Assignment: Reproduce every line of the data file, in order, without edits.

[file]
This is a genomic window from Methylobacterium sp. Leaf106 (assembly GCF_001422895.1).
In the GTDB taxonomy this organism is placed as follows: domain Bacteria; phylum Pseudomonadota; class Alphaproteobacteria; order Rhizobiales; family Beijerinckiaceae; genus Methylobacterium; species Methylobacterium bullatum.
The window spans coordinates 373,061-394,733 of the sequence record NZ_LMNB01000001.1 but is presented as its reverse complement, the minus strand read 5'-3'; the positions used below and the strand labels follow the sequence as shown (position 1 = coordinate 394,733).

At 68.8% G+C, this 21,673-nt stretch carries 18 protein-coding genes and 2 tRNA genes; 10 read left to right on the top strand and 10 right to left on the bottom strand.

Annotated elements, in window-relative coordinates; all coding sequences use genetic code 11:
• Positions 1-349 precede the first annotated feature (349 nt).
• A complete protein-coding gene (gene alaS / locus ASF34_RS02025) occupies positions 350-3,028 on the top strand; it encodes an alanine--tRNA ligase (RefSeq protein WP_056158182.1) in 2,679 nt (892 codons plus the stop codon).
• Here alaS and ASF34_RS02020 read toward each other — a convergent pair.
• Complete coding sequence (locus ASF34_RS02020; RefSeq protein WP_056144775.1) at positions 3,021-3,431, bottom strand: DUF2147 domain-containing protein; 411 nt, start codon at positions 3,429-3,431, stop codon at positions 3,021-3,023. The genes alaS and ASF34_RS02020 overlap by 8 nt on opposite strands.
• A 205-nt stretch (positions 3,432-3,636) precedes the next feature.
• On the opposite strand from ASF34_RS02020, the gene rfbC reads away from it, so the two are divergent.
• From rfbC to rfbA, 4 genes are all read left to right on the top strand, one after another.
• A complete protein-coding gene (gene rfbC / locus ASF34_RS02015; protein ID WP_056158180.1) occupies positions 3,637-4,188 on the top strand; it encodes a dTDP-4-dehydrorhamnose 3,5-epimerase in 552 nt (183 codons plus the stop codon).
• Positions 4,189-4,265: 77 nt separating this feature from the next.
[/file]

This is a genomic window from Methylobacterium sp. Leaf106 (assembly GCF_001422895.1).
In the GTDB taxonomy this organism is placed as follows: domain Bacteria; phylum Pseudomonadota; class Alphaproteobacteria; order Rhizobiales; family Beijerinckiaceae; genus Methylobacterium; species Methylobacterium bullatum.
The window spans coordinates 373,061-394,733 of the sequence record NZ_LMNB01000001.1 but is presented as its reverse complement, the minus strand read 5'-3'; the positions used below and the strand labels follow the sequence as shown (position 1 = coordinate 394,733).

At 68.8% G+C, this 21,673-nt stretch carries 18 protein-coding genes and 2 tRNA genes; 10 read left to right on the top strand and 10 right to left on the bottom strand.

Annotated elements, in window-relative coordinates; all coding sequences use genetic code 11:
• Positions 1-349 precede the first annotated feature (349 nt).
• A complete protein-coding gene (gene alaS / locus ASF34_RS02025) occupies positions 350-3,028 on the top strand; it encodes an alanine--tRNA ligase (RefSeq protein WP_056158182.1) in 2,679 nt (892 codons plus the stop codon).
• Here alaS and ASF34_RS02020 read toward each other — a convergent pair.
• Complete coding sequence (locus ASF34_RS02020; RefSeq protein WP_056144775.1) at positions 3,021-3,431, bottom strand: DUF2147 domain-containing protein; 411 nt, start codon at positions 3,429-3,431, stop codon at positions 3,021-3,023. The genes alaS and ASF34_RS02020 overlap by 8 nt on opposite strands.
• A 205-nt stretch (positions 3,432-3,636) precedes the next feature.
• On the opposite strand from ASF34_RS02020, the gene rfbC reads away from it, so the two are divergent.
• From rfbC to rfbA, 4 genes are all read left to right on the top strand, one after another.
• A complete protein-coding gene (gene rfbC / locus ASF34_RS02015; protein ID WP_056158180.1) occupies positions 3,637-4,188 on the top strand; it encodes a dTDP-4-dehydrorhamnose 3,5-epimerase in 552 nt (183 codons plus the stop codon).
• Positions 4,189-4,265: 77 nt separating this feature from the next.